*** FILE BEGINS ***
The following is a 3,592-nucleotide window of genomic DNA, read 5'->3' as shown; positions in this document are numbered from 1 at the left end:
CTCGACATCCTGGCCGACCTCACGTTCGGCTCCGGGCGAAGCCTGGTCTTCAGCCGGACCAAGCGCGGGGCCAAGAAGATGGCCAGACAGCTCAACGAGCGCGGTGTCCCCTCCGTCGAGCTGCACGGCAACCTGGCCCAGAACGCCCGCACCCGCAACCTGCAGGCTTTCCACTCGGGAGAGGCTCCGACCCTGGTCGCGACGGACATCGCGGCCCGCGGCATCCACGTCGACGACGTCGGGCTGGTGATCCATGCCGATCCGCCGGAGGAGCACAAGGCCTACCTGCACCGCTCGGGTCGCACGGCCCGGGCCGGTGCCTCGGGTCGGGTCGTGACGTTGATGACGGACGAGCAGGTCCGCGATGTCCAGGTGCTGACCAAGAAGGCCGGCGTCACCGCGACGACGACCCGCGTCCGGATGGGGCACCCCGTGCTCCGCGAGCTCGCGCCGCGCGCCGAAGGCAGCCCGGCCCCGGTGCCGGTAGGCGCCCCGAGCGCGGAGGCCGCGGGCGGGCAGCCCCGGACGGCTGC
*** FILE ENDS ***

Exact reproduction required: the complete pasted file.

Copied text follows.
The following is a 3,592-nucleotide window of genomic DNA, read 5'->3' as shown; positions in this document are numbered from 1 at the left end:
CTCGACATCCTGGCCGACCTCACGTTCGGCTCCGGGCGAAGCCTGGTCTTCAGCCGGACCAAGCGCGGGGCCAAGAAGATGGCCAGACAGCTCAACGAGCGCGGTGTCCCCTCCGTCGAGCTGCACGGCAACCTGGCCCAGAACGCCCGCACCCGCAACCTGCAGGCTTTCCACTCGGGAGAGGCTCCGACCCTGGTCGCGACGGACATCGCGGCCCGCGGCATCCACGTCGACGACGTCGGGCTGGTGATCCATGCCGATCCGCCGGAGGAGCACAAGGCCTACCTGCACCGCTCGGGTCGCACGGCCCGGGCCGGTGCCTCGGGTCGGGTCGTGACGTTGATGACGGACGAGCAGGTCCGCGATGTCCAGGTGCTGACCAAGAAGGCCGGCGTCACCGCGACGACGACCCGCGTCCGGATGGGGCACCCCGTGCTCCGCGAGCTCGCGCCGCGCGCCGAAGGCAGCCCGGCCCCGGTGCCGGTAGGCGCCCCGAGCGCGGAGGCCGCGGGCGGGCAGCCCCGGACGGCTGC